Federal lawsuits filed on behalf of cancer patients who allegedly experienced permanent hair loss related to treatment with Taxotere are moving forward in the U.S. District Court, Eastern District of Louisiana.
According to a Case Management Order issued by the Court on March 9th, the parties have selected four individual Taxotere lawsuits to undergo Phase 2 Discovery in preparation for the proceeding’s first bellwether trial.
The four cases are entitled:
One of the four will be selected for trial once Phase 2 Discovery is complete.
The Taxotere litigation is scheduled to convene its first bellwether trial on September 24, 2018. The verdict in that case could provide insight into how other juries might decide similar Taxotere hair loss claims.
Taxotere (docetaxel) is a chemotherapy drug marketed by Sanofi-Aventis. It was initially approved by the U.S. Food & Drug Administration (FDA) in 1996 to treat breast cancer. However, its approved indications have since been expanded to include the treatment of head and neck cancer, gastric cancer, prostate cancer and non-small cell lung cancer.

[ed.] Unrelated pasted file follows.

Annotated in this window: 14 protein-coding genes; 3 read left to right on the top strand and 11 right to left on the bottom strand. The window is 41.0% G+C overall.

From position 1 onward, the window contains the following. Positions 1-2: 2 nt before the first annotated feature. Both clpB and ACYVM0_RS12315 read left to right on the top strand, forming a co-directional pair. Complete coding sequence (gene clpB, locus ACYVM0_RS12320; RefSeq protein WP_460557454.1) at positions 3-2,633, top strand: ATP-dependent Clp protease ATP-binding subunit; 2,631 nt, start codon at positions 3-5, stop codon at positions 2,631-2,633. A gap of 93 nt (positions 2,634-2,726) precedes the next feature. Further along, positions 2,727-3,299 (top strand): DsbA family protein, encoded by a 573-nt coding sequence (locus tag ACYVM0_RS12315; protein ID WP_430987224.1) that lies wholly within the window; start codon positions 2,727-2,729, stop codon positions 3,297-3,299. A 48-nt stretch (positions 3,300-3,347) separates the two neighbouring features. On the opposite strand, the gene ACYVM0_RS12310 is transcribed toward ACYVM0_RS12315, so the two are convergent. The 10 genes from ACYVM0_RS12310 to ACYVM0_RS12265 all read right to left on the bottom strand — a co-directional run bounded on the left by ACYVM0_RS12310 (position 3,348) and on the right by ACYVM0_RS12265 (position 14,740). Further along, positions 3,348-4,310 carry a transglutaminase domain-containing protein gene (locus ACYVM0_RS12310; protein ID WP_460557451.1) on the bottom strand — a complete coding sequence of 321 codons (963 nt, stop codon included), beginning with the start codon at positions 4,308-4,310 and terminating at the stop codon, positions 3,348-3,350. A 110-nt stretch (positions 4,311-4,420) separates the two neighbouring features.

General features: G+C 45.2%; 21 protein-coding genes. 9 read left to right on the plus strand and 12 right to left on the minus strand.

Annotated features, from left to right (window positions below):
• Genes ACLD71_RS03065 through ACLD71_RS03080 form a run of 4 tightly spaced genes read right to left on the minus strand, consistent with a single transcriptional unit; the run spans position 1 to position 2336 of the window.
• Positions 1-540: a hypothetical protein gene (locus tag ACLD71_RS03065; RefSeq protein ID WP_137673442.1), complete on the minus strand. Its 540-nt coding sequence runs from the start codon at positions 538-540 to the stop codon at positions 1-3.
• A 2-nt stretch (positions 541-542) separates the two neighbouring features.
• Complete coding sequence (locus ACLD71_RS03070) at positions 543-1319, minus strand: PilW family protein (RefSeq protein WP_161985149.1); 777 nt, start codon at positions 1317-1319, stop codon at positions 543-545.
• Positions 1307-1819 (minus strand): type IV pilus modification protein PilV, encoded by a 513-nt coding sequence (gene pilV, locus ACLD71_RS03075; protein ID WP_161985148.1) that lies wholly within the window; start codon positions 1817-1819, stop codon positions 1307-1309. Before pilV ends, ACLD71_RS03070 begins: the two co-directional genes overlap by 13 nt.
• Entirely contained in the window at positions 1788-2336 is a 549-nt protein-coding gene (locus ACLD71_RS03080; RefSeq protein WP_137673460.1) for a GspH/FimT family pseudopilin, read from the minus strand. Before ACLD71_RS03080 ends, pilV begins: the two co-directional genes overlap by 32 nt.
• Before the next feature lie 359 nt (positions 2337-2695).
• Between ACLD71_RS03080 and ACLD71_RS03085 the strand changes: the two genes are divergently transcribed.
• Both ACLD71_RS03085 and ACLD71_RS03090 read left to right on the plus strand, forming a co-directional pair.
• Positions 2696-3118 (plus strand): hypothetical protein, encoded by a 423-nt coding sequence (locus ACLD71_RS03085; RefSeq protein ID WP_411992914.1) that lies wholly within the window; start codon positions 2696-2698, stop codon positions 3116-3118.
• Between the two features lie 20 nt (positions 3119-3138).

The first generic version of docetaxel was approved by the FDA in 2010.
Any chemotherapy agent can cause temporary alopecia (hair loss). However, mention of permanent alopecia as a possible side effect was added to Taxotere’s U.S. prescribing information in December 2015.
Nearly 7,000 Taxotere lawsuits are currently pending in the Eastern District of Louisiana, where all federally-filed hair loss claims involving the medication have been centralized for coordinated pretrial proceedings. Plaintiffs involved in this litigation allege that Sanofi-Aventis was aware that Taxotere was more likely to cause permanent hair loss compared to equally-effective alternative cancer treatments and concealed this information from patients and doctors.
Among other things, Taxotere plaintiffs point out that the European medical community was informed of the potential for docetaxel-induced permanent hair loss in 2005, while the Canadian Taxotere label underwent a similar modification in 2012.
Taxotere lawsuits also cite several recently-published studies, including a Sanofi-funded study called GEICAM 9805 , which suggested that 9.2% of docetaxel patients experienced hair loss that lasted 10 years or longer. According to the complaints, a Denver-based oncologist reported in 2006 that 6.3% of his docetaxel patients had experienced permanent hair loss